13The editorial staff at Columbia University Digital Knowledge Ventures helped realize my goals for a digital book. Without the hard work of Kate Wittenberg, Nathaniel Herz, Merran Swartwood, Risa Karaviotis, and Emily Molanphy, my ideas would still be just words on a page, instead of text and images to guide readers through the Cedarberg in the eighteenth century.

14All the friendship, intellectual engagement, and moral support in the world cannot, however, produce a book without concomitant material support. I undertook the initial research for this book as a graduate student, serially funded by a number of institutions whose faith in my work is redeemed finally with the production of this long-promised book. A fellowship from the UCLA Department of History, a UCLA Chancellor's Dissertation Fellowship, a FLAS grant from UCLA's Ralph Bunche Center for African Studies, travel support from UCLA's International and Area Studies Center, a Fulbright-Hayes Dissertation Research Abroad Fellowship, and the Mary Louise Remy Endowed Scholarship from P.E.O. all contributed directly to my ability to work in the Netherlands and South Africa. I enjoyed the extraordinary opportunity of four years abroad devoted to this project. Those experiences enriched my scholarship and my life in ways that year-end reports will never capture. My gratitude for these foundational years will be lifelong.

15More recently, the UCI Humanities Center funded two trips to South Africa for additional research for this book, and the UCI School of Humanities provided assistance for travel to conferences where I was able to get valuable feedback on chapter revisions and new work. The Gutenberg-e Prize from the American Historical Association and the Mellon Foundation provided financial support for travel, research assistance, and technical help preparing the manuscript. The generous funding of an ACLS/SSRC/NEH International and Area Studies Fellowship for the 2005–6 academic year and a 2005–6 UC President's Humanities Research Fellowship gave me the luxury of a year without teaching responsibilities so that I could devote myself full-time to writing this book.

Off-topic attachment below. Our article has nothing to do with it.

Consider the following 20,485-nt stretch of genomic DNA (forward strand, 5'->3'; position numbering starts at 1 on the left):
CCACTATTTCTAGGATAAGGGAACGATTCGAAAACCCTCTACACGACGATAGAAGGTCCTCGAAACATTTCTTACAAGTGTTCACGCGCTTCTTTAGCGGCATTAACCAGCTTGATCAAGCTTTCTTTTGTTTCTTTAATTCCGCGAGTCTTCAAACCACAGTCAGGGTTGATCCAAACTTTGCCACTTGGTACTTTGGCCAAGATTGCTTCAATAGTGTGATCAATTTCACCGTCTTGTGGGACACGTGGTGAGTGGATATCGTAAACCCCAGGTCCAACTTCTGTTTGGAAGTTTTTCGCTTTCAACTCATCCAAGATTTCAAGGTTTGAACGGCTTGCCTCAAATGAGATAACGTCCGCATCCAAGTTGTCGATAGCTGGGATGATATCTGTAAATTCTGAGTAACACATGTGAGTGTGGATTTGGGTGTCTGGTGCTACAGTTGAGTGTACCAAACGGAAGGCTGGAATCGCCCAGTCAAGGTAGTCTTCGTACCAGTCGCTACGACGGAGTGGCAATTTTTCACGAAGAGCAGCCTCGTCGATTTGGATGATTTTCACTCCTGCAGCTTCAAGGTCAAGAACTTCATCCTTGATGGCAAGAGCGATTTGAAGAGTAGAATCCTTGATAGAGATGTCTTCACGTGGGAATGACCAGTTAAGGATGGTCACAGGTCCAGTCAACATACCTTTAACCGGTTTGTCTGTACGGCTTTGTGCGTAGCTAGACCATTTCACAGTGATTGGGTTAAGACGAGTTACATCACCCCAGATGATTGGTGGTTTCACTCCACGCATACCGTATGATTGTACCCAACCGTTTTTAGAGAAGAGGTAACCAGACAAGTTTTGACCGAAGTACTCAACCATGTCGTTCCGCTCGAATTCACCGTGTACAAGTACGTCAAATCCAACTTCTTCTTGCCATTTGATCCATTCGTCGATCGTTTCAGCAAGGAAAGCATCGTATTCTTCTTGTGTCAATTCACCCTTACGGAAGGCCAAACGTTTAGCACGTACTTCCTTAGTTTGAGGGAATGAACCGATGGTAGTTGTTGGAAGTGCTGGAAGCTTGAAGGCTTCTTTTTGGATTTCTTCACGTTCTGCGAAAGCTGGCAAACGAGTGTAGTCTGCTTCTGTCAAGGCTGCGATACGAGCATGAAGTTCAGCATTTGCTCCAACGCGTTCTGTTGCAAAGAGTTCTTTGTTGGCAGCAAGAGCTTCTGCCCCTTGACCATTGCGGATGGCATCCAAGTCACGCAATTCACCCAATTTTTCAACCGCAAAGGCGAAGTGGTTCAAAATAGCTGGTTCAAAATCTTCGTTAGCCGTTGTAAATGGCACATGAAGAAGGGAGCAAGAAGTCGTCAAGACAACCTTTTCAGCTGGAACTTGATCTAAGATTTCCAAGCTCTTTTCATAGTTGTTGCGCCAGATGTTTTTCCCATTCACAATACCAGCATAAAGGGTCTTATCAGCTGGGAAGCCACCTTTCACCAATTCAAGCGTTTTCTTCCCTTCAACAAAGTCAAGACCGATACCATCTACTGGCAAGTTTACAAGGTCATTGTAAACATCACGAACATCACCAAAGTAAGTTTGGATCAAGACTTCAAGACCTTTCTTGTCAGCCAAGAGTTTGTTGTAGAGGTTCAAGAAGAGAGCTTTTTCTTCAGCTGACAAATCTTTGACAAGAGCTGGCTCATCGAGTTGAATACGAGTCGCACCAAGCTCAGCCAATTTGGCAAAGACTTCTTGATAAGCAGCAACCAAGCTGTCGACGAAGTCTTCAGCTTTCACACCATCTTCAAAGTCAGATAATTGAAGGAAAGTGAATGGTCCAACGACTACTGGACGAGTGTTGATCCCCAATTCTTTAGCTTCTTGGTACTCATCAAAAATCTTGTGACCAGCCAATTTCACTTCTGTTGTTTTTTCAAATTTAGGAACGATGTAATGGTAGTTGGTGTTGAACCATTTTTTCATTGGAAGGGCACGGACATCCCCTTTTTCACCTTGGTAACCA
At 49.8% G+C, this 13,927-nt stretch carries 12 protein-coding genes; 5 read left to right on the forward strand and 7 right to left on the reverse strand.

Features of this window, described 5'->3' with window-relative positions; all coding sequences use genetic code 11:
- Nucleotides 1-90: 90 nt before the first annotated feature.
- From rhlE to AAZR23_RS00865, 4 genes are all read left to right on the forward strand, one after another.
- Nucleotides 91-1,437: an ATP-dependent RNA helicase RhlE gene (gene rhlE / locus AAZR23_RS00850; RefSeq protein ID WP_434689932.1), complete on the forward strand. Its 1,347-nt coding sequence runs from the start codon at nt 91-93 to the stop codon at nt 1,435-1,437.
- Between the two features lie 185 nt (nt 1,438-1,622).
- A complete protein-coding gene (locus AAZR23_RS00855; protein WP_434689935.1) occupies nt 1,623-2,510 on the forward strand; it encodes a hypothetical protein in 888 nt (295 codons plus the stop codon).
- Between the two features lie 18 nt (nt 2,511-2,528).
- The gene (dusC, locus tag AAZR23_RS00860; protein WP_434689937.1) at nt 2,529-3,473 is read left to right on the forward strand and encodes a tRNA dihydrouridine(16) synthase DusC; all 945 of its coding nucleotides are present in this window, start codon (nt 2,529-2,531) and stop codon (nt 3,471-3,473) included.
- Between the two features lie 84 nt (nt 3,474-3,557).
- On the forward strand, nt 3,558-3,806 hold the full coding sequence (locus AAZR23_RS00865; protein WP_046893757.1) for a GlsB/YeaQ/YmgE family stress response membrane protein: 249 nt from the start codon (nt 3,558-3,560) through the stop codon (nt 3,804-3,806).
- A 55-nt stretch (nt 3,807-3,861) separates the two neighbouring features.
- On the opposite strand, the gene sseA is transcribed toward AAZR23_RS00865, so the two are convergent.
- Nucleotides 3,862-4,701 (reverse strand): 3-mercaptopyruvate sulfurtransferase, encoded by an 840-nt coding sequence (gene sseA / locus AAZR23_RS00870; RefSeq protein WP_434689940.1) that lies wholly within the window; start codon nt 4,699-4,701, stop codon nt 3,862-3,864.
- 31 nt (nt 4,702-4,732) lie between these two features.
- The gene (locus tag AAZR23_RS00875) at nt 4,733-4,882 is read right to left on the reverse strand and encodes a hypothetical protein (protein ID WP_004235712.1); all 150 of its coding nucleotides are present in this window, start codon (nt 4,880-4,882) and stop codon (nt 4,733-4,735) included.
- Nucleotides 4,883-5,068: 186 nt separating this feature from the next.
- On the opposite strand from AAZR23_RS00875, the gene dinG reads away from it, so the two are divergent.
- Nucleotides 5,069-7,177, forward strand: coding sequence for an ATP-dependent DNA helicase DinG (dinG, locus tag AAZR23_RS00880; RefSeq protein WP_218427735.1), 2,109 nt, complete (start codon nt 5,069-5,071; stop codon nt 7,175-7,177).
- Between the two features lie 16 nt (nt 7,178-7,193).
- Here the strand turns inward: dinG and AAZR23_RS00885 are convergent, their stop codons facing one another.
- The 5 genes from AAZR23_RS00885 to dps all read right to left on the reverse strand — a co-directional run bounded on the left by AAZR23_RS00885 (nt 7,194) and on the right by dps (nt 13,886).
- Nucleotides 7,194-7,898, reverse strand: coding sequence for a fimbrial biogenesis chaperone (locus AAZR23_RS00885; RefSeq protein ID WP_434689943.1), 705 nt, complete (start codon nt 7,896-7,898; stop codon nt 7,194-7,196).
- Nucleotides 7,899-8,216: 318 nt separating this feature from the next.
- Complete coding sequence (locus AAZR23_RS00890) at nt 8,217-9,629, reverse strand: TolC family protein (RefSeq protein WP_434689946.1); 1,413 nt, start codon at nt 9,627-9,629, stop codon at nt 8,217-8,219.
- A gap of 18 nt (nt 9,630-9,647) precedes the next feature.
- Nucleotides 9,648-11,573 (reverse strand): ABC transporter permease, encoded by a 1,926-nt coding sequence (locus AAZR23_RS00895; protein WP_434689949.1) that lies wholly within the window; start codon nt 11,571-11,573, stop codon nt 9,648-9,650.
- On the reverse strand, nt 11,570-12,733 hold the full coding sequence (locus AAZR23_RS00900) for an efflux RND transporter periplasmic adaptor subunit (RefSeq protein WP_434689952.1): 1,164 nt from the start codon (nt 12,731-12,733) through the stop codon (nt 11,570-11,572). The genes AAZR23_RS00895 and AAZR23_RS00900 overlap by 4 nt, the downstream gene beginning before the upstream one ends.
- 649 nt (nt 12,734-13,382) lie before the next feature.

16I am overwhelmed by the time, advice, and material support I've received for this project. Despite all this help, some errors will undoubtedly persist; the responsibility for them is all mine.

17My final words of appreciation are for those who are first in my heart, and who certainly had a right to feel taken for granted in the final months of this book's preparation. My parents, Les and Cosette Mitchell, have stood by me for as long as I have memories. My brother Roger is always ready with searing, witty observations to celebrate life and put the tribulations of work in perspective. Virginia Mitchell and the Elders—Craig, Carolyn, Christian, Colin, and Corrina—have kept my family feeling grounded and at home in Southern California. The Proctors—David and Judy, John, Richard, Treintje, Jade, Steve, Jeanine, Stuart, and Vaughn—enliven our too infrequent visits to South Africa, and have opened their hearts to give me a family there. Most important of all, Graham and Ian fill my days with joy, not letting me think for a minute that family is just a research topic or an intellectual construct. They have shared me with this book, which was too much for me to ask, and yet what I needed. That they could give it is the treasure of a lifetime.